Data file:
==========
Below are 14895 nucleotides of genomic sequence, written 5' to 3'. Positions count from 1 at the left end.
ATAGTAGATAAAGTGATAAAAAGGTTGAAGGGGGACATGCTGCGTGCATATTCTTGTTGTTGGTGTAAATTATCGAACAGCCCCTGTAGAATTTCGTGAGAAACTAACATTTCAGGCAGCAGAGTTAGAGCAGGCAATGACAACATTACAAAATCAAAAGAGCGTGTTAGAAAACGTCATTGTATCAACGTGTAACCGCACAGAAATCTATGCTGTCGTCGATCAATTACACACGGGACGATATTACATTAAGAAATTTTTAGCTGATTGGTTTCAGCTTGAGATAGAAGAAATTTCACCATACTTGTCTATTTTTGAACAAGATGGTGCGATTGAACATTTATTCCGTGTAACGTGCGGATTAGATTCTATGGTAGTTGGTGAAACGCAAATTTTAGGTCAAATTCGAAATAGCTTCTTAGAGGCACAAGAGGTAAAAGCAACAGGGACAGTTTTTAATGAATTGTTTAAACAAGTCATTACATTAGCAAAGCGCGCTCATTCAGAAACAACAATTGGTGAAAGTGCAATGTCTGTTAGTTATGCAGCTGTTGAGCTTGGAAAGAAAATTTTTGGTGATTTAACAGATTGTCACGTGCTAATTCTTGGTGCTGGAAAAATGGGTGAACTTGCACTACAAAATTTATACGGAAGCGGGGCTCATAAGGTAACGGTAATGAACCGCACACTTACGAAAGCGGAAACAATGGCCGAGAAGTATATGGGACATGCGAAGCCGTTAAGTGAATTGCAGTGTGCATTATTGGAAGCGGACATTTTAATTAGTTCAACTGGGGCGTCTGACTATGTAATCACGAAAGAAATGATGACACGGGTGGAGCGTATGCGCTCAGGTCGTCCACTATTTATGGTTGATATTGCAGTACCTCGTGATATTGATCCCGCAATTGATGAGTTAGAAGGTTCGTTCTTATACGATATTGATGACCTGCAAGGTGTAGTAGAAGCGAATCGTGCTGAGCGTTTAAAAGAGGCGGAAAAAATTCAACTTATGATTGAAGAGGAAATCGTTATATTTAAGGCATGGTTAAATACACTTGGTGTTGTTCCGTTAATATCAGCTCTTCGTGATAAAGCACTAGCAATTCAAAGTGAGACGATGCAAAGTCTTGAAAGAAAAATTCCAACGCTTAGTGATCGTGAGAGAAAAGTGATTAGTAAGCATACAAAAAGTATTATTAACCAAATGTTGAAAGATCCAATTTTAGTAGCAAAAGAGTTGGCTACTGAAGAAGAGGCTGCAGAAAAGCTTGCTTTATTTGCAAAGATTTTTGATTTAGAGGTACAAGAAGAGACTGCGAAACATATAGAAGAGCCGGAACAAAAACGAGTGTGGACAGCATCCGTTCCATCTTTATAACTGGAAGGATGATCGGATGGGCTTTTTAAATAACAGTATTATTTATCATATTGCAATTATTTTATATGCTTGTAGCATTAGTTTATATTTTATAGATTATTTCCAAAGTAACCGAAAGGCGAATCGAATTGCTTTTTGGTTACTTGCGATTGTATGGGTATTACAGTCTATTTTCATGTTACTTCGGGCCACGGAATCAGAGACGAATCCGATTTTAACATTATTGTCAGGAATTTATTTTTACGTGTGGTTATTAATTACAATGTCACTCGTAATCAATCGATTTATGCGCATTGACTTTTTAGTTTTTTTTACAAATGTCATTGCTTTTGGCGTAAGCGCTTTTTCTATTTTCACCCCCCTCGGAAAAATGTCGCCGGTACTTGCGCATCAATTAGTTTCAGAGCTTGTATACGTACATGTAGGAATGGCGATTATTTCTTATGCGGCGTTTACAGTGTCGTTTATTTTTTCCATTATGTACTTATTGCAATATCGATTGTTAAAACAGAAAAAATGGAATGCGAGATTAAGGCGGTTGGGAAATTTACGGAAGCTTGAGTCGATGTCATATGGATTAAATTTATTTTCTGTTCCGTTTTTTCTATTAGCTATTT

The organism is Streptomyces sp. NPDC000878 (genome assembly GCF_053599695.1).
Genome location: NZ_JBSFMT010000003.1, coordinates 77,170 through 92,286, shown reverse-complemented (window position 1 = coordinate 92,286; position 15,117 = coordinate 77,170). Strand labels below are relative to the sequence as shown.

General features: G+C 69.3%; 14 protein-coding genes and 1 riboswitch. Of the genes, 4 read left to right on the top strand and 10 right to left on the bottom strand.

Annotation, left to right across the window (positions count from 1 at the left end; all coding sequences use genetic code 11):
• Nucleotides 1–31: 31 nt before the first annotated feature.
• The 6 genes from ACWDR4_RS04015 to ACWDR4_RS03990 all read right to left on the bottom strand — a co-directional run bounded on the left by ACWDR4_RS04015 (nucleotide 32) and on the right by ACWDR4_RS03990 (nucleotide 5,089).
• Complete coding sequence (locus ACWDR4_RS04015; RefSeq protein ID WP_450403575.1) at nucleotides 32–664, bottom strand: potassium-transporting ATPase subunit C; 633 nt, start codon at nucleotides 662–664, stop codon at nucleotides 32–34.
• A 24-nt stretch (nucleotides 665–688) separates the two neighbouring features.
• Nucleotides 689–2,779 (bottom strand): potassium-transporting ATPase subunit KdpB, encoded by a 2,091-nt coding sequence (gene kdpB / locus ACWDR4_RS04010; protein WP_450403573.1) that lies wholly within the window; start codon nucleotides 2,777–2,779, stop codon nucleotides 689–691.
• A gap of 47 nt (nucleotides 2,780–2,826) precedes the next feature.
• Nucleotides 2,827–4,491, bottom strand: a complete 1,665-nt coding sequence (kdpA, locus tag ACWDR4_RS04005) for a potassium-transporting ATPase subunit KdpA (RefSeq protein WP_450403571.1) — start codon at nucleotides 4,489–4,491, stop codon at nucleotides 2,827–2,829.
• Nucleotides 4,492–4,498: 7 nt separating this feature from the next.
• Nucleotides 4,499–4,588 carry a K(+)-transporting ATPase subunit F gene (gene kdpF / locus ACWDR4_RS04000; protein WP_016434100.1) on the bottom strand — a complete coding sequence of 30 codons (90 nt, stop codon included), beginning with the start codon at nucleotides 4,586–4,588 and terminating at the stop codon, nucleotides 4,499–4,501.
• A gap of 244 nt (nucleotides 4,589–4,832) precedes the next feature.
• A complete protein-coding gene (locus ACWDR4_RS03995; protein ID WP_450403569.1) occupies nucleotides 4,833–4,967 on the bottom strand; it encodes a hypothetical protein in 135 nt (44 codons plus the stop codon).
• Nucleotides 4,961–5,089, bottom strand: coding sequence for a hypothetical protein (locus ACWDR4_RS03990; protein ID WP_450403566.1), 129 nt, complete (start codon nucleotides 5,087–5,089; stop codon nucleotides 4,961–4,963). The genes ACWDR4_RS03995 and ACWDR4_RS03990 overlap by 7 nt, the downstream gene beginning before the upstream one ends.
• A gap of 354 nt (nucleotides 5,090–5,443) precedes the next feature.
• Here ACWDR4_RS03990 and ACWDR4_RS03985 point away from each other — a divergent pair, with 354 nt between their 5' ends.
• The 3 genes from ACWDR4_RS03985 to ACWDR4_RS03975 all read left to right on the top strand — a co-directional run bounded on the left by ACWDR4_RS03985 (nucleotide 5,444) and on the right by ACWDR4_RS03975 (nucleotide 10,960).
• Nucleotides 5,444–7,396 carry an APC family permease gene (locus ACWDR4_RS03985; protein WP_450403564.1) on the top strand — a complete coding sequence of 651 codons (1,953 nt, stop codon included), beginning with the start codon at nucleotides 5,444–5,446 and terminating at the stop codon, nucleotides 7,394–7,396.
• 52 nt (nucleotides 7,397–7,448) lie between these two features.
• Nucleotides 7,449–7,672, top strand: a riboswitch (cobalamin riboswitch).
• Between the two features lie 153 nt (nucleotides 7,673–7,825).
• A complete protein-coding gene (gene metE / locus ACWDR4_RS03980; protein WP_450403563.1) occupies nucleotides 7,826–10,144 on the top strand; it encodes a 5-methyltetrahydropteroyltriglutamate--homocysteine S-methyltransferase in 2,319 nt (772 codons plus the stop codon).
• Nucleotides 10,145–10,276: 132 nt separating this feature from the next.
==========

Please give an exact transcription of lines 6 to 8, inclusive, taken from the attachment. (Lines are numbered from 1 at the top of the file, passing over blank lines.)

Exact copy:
Annotation, left to right across the window (positions count from 1 at the left end; all coding sequences use genetic code 11):
• Nucleotides 1–31: 31 nt before the first annotated feature.
• The 6 genes from ACWDR4_RS04015 to ACWDR4_RS03990 all read right to left on the bottom strand — a co-directional run bounded on the left by ACWDR4_RS04015 (nucleotide 32) and on the right by ACWDR4_RS03990 (nucleotide 5,089).